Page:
PHILADELPHIA - The Cincinnati Reds are finding out that great expectations aren't always so great. The arrival of superstar Ken Griffey Jr. was supposed to turn last year's 96-win wonder into a dominant playoff team, but instead has magnified disappointment over a .500 start.
Griffey has struggled to adjust to a new league. Fellow newcomer Dante Bichette is in a deep slump. The starting rotation needs a jump start. And all the while, the St. Louis Cardinals - the other greatly improved team in the National League Central - have been getting comfortable at the top of the standings.
The NL Central was supposed to be one of the deepest divisions in baseball, but it's more than a month into the 2000 season and the Cardinals are the only team playing well.
"I think you could probably look back at this time last year and say the same thing about the Houston Astros," said Reds manager Jack McKeon. "We were 9-14 in April last year."
If that is supposed to provide some consolation, it may only prove the point. The Astros went on to win the division. The Reds were 34 games over .500 from May1 until the end of the season and fell two games short of Houston - losing out on a wild-card postseason berth in a one-game playoff against the New York Mets.
Those games in April really do make a difference.
The Reds came within a few innings of the postseason and replaced cleanup hitter Greg Vaughn with two sluggers who combined for82 home runs and267 RBIs last year, but they still can't assume they will be better than the 1999 club.
"We can't think that way," McKeon said. "We won 96 games last year, and that was a team effort. It was a fantastic year, but that doesn't translate that you can do the same thing this year."
Still, when general manager Jim Bowden pulled off the February deal to add Griffey to an already improved lineup, there was no way to dial down the anticipation in Cincinnati. Now, the Reds - and their popular new leader - are having trouble living up to the hype.
Griffey enters tonight's game against the San Diego Padres with his batting average resting just above the Mendoza Line(.214). He has decent run-production numbers (nine home runs and28 RBIs), but it is clear he is not yet comfortable in his new surroundings.
Bichette has had even more trouble getting acclimated, even though he didn't have to change leagues when he was acquired from the Colorado Rockies. He merely changed altitude, and his offensive numbers have plummeted. He's batting.225 and has just three home runs in 111 at-bats.
If that hasn't been disappointing enough, budding offensive star Sean Casey returned from his breakthrough 1999 season to go the entire month of April without a home run or RBI.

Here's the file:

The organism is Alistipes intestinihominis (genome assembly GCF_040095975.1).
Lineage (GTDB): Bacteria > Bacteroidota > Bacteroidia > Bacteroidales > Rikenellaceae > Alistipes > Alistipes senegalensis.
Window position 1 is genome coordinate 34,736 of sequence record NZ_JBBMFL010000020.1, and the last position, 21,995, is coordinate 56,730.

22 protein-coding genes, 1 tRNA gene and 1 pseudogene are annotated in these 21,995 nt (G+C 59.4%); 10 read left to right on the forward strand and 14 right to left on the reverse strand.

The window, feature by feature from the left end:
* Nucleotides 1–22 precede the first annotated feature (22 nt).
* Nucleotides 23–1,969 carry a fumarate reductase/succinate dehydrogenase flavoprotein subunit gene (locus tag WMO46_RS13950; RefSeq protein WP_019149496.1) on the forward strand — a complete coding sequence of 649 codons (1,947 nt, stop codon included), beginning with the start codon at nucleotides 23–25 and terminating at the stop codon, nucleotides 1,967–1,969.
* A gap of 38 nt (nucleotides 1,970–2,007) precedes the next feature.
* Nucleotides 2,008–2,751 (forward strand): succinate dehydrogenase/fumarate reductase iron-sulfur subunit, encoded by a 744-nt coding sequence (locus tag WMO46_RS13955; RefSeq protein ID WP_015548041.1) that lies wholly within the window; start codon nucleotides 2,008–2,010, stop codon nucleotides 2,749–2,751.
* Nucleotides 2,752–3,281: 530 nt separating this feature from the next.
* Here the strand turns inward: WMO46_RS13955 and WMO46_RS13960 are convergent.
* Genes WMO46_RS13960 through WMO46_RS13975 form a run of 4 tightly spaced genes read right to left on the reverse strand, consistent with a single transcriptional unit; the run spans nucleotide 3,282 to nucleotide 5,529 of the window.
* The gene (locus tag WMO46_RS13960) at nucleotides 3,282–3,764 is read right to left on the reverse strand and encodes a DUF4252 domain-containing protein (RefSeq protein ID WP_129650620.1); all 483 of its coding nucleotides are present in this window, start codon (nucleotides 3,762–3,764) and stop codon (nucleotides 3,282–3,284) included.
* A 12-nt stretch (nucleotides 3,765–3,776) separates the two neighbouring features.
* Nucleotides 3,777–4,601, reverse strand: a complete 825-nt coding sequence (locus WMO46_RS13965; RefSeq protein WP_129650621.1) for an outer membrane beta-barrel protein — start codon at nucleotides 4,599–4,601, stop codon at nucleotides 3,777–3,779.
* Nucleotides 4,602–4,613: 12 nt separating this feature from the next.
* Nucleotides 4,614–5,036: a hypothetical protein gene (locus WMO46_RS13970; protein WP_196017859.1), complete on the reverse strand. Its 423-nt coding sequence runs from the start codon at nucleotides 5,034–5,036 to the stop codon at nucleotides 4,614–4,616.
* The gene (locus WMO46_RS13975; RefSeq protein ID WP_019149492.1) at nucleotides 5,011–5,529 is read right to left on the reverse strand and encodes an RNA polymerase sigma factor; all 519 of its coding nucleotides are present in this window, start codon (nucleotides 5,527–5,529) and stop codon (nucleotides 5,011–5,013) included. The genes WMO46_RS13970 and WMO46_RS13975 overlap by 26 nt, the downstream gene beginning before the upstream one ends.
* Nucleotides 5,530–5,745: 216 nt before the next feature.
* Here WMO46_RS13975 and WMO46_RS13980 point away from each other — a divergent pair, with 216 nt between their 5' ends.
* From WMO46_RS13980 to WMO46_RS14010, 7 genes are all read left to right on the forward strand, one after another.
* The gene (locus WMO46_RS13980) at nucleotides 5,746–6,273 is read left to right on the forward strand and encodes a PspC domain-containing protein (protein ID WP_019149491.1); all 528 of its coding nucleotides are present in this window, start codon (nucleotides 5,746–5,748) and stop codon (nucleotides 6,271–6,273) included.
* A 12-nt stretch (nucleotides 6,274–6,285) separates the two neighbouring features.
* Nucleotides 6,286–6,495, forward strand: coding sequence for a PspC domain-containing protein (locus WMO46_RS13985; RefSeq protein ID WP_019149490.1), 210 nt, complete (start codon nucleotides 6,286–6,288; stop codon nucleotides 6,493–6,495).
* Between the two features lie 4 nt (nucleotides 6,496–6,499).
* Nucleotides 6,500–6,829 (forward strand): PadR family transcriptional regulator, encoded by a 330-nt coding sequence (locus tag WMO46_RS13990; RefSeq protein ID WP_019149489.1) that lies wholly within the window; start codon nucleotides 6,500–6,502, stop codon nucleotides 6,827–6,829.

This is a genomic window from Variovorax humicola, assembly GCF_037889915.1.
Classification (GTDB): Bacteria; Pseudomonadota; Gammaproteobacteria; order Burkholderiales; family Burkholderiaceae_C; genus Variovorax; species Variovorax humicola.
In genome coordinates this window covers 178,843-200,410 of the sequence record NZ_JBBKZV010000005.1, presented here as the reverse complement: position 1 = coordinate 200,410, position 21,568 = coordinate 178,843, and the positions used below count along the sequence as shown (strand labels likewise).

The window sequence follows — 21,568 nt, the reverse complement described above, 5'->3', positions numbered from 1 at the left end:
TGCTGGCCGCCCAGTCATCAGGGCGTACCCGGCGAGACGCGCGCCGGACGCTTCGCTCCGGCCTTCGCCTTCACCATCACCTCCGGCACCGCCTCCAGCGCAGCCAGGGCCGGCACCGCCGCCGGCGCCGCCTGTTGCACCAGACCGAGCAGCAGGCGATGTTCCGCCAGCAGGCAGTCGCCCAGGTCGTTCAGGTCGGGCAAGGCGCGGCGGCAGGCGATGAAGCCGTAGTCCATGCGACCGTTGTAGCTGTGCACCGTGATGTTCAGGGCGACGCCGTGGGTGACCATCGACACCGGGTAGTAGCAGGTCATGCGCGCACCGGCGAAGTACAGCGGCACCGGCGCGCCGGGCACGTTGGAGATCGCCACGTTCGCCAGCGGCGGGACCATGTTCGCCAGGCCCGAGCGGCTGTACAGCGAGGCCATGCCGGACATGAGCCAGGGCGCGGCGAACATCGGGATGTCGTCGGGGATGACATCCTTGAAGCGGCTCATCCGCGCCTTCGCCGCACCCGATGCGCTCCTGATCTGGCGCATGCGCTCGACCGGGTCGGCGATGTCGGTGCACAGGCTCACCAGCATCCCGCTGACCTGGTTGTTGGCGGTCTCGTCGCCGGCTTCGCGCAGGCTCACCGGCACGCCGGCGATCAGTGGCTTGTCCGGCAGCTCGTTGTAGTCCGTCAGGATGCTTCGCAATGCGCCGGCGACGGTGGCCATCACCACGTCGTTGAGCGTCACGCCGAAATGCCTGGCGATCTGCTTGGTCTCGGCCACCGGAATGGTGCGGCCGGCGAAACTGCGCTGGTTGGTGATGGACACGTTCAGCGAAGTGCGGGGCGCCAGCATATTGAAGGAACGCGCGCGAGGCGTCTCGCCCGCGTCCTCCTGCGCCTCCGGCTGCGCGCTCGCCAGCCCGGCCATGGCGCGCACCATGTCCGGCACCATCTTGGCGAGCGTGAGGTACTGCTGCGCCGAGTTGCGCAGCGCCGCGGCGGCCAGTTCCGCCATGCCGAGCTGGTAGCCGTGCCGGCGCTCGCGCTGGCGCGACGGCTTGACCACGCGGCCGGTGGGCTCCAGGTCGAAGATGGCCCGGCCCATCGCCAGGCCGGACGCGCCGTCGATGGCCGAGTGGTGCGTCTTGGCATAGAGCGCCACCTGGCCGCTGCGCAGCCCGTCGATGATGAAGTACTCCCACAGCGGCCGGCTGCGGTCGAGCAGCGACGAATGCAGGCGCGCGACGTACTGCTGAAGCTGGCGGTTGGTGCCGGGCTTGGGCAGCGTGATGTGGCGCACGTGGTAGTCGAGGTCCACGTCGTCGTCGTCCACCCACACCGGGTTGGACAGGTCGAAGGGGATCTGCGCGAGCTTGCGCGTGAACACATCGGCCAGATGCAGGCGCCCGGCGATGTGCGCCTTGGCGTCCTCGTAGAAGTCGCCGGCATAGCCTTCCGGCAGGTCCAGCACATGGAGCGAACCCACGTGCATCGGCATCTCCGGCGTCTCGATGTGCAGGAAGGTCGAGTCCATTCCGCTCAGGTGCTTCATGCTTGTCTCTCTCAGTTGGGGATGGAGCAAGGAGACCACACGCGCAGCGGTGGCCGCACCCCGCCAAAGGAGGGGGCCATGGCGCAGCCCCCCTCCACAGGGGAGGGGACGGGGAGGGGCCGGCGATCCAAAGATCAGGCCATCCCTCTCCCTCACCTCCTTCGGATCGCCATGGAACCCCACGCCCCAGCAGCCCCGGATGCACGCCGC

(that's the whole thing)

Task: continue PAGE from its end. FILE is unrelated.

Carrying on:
The offensive inconsistency has been systemic. The Reds lineup is packed with good young hitters, but only second baseman Pokey Reese is off to a truly impressive start. The situation has been further complicated by the loss of veteran shortstop Barry Larkin, who is on the disabled list with a torn ligament in his left middle finger.
By the numbers
Still, it's hard to tell by the numbers whether the Reds are underachieving or playing over their heads. They are tied for11th in the National League in runs scored,12th in team ERA and ninthin fielding percentage, which would seem to indicate that they are fortunate to be a .500 club.
McKeon, the venerable baseball man who has seen it all during a half-century in the game, seems surprisingly unconcerned.
"We brought in 10 new players," McKeon said. "We did the same thing last year. It took about a month to get that camaraderie going and for things to fall into place.
"We're just starting to put it all together. You know it's just a matter of time before you get Casey hitting along with Griffey, Bichette and [Dmitri Young]. When that happens, look out."
Bichette, who had34 home runs and133 RBIs for the Rockies last year, said that time is about to arrive.
"There are some new faces here, myself included, but we're starting to play better," he said. "We're in second place with a .500 record, but I think we have a lot better club than that. It seems like everybody is off to a slow start, except Pokey, but that happens.
"The good thing is, if everybody is struggling together, we're probably all going to get hot at the same time. We're really expecting to get on a good run."
That might require a greater level of consistency from the starting rotation. Former Arundel High pitcher Denny Neagle has bounced back from an injury-marred 1999 season to win his first four decisions, and rookie Rob Bell has pitched well, but the rest of the starting staff has performed well below expectations.
Former Orioles pitcher Pete Harnisch hasyet to win a game and is on the disabled list with weakness in his shoulder, No.3 starter Steve Parris has lostfour of his first five decisions and left-hander Ron Villone is lucky to be 3-1, considering that opposing hitters are batting .323 against him.